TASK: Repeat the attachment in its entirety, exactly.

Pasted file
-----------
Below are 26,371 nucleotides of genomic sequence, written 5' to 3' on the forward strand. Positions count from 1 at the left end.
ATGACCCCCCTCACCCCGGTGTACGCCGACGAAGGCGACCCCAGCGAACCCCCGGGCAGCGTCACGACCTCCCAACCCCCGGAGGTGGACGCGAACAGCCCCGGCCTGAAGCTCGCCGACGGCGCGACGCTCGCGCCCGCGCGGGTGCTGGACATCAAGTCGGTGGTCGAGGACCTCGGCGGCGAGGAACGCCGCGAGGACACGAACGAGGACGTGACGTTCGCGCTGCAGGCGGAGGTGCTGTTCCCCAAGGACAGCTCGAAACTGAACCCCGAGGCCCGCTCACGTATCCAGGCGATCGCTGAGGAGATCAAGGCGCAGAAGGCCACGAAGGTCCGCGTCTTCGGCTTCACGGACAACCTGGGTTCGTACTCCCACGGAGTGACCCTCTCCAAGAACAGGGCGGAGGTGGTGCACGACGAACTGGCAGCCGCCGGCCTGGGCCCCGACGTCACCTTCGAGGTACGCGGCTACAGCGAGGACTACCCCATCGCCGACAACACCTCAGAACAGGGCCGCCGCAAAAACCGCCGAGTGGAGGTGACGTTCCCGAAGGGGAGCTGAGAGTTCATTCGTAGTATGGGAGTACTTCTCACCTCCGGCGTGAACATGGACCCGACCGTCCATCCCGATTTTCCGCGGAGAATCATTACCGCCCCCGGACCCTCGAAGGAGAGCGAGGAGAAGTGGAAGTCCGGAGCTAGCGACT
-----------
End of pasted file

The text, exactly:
Below are 26,371 nucleotides of genomic sequence, written 5' to 3' on the forward strand. Positions count from 1 at the left end.
ATGACCCCCCTCACCCCGGTGTACGCCGACGAAGGCGACCCCAGCGAACCCCCGGGCAGCGTCACGACCTCCCAACCCCCGGAGGTGGACGCGAACAGCCCCGGCCTGAAGCTCGCCGACGGCGCGACGCTCGCGCCCGCGCGGGTGCTGGACATCAAGTCGGTGGTCGAGGACCTCGGCGGCGAGGAACGCCGCGAGGACACGAACGAGGACGTGACGTTCGCGCTGCAGGCGGAGGTGCTGTTCCCCAAGGACAGCTCGAAACTGAACCCCGAGGCCCGCTCACGTATCCAGGCGATCGCTGAGGAGATCAAGGCGCAGAAGGCCACGAAGGTCCGCGTCTTCGGCTTCACGGACAACCTGGGTTCGTACTCCCACGGAGTGACCCTCTCCAAGAACAGGGCGGAGGTGGTGCACGACGAACTGGCAGCCGCCGGCCTGGGCCCCGACGTCACCTTCGAGGTACGCGGCTACAGCGAGGACTACCCCATCGCCGACAACACCTCAGAACAGGGCCGCCGCAAAAACCGCCGAGTGGAGGTGACGTTCCCGAAGGGGAGCTGAGAGTTCATTCGTAGTATGGGAGTACTTCTCACCTCCGGCGTGAACATGGACCCGACCGTCCATCCCGATTTTCCGCGGAGAATCATTACCGCCCCCGGACCCTCGAAGGAGAGCGAGGAGAAGTGGAAGTCCGGAGCTAGCGACT